Growing up in Montgomery, AL, mixed-media pop artist Ashley Longshore, 46, was taught that the “best way to be a woman” was to marry a rich man. But “that felt really awkward to me,” she says. “I wasn’t out blinking my eyes at my boyfriend to buy me a purse. I was tryin’ to figure out how I could never have to depend on anybody but myself to get those things.”
Longshore’s fascination with what it means to be a self-sufficient woman eventually became the subject of her new art book, Roar!: A Collection of Mighty Women, out now from Rizzoli. The collection features vivid original portraits of such powerhouses as Toni Morrison, Jane Goodall, Dolly Parton, Wonder Woman, and Cleopatra, interspersed with sparkling affirmations from the author, including “Standing ovation please” and “The bend and snap is a hoax.” (IRL, Longshore’s speech is similarly sprinkled with colorful phrases, like “I’m like a big, wild, colorful Care Bear,” and “I love me some me, so there ya have it.”)
Longshore herself wouldn’t be out of place among the “mighty women” in Roar! She’s a self-taught artist whose career began in 1994 with a paint kit she bought while studying English at the University of Montana. She’s also a self-made woman; after years of “rejection and bein’ broke as hell,” she built a strong enough following through social media to open her own gallery in 2006 on Magazine Street in New Orleans, and to launch a series of collaborations with celebrity clients and fashion institutions—which is how Roar! Began.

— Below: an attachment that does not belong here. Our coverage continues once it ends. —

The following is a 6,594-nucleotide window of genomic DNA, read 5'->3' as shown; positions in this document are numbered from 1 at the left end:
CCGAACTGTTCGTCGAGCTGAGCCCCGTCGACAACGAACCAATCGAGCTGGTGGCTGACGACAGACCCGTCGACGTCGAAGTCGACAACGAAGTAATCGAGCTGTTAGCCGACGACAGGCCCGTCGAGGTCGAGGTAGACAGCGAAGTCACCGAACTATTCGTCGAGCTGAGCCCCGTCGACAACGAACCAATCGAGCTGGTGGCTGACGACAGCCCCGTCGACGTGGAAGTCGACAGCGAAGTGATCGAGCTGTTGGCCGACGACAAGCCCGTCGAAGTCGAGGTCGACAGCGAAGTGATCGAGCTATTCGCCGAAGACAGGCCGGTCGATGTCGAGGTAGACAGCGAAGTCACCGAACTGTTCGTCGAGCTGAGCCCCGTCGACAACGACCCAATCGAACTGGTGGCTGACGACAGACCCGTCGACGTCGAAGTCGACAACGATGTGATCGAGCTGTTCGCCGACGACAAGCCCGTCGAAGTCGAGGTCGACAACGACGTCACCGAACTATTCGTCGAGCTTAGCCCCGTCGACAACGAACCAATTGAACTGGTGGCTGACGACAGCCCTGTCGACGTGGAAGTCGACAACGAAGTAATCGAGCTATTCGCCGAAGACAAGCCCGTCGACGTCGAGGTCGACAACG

In the fall of 2018, Longshore was summoned for tea with Diane von Furstenberg at Claridge’s Hotel in London. The fashion designer and philanthropist gave her a list of women to paint for an exhibition at the DVF headquarters in New York’s Meatpacking District. “There’s something about being surrounded by ginormous portraits of gorgeous, iconic, strong women that makes you feel brave,” Longshore says of the finished product.
“We need to be surrounded by these women, not only to see their beauty and their accomplishments, but also to understand how they’ve overcome hardships and rejection.”
Longshore’s handiwork has also been stamped upon silk scarves, drawer pulls, and across the walls of the Bergdorf Goodman Cafe. But with all this glamour has come an understanding that being a successful woman is about more than fancy accessories. “Success is not a Gulf Stream and 100 Birkin bags,” she says. “Success is being able to look at yourself at the end of the day and go, ‘I tried as hard as I could. I did the best I could.”
During the pandemic, Longshore bought a farm an hour north of New Orleans. There, she raises swallowtail butterflies and watches them hatch and metamorphose from “little bitty pupa.” “You need no money to watch a butterfly land on a flower and to see the beauty in it,” she says. In fact, butterfly imagery appears throughout Roar!—both Malala and Mother Teresa are depicted haloed by monarchs. It’s a well-worn but apt metaphor: The “best way to be a woman,” is to embrace all stages of metamorphosis. Success stories begin with inexperience, involve periods of pupa-esque inactivity and, after a struggle, end in mightiness. –Molly Macgilbert
© Ashley Longshore, c/o Rizzoli New York
TOP PHOTO: Mary Ellen Matthews
This article originally appeared in BUST's Winter 2021/2022 print edition. Subscribe today!
Molly MacGilbert is a British-born writer and editor based in New York City. She loves cats, carbs, and comedy. For more, visit mollymacgilbert.com.
Author photo by Allison Barr / @alliisonder